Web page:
Some nights the lake, through various displacements and transformations, bypasses boat ramp and railing, street, fence and wall, and tries on the rooms of my house. This accounts for my fleeting and often contradictory notions of how to live. Like water the wisdom says. And sometimes indeed I feel like I've been poured into position, or am emptied from a room. And then other times the dense mass is enough to bind my feet to the bed.  One night, while feeling the pull of the lake, a raccoon had climbed out on the roof, and its face so suddenly present at the bathroom window gave me a jump as my piss hit the toilet cover like a shot. Still, the animal looked on. Then the strange distance between us gave way to a gravitating curiosity, an exchange along a mammalian line. Then diminishment and withdrawal, the line that could not be crossed, the lake receding, and each of us returning to our own routines.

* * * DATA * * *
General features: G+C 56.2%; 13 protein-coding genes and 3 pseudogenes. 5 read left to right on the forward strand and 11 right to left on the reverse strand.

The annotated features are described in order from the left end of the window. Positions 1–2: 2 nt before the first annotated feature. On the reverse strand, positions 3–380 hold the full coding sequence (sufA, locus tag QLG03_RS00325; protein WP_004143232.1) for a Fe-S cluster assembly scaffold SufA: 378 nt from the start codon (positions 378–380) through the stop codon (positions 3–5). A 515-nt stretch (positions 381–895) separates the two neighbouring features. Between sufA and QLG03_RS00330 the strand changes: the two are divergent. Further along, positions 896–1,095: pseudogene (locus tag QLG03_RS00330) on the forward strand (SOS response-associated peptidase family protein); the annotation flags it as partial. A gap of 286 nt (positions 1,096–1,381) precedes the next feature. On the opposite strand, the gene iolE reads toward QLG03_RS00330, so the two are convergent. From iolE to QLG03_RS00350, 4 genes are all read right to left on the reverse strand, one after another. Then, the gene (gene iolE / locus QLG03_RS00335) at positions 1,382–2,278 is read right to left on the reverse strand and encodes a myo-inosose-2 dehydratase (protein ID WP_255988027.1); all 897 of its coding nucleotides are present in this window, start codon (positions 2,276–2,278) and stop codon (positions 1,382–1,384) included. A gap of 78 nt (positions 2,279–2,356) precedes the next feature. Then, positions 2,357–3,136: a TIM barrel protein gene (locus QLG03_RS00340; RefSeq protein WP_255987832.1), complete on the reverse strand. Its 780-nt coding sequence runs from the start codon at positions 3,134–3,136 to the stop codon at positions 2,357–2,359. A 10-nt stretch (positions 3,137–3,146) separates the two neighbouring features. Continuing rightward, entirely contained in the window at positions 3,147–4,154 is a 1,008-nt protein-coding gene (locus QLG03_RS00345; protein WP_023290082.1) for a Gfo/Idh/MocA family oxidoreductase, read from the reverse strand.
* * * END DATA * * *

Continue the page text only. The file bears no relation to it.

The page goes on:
Copyright 2001,  Stephen Campiglio 

Stephen Campiglio's poem (which first appeared in The Raw Seed
Review [1999]) is from a chapbook of prose poems entitled "The Procession," a work-in-progress that is nearly completed. He has also finished a chapbook of ekphrastic poems on the Belgian surrealist, Rene Magritte. His work has recently appeared in Urban Spaghetti, Architrave, Ekphrasis, and 96 Inc, among others. He lives 
and works in Worcester, MA.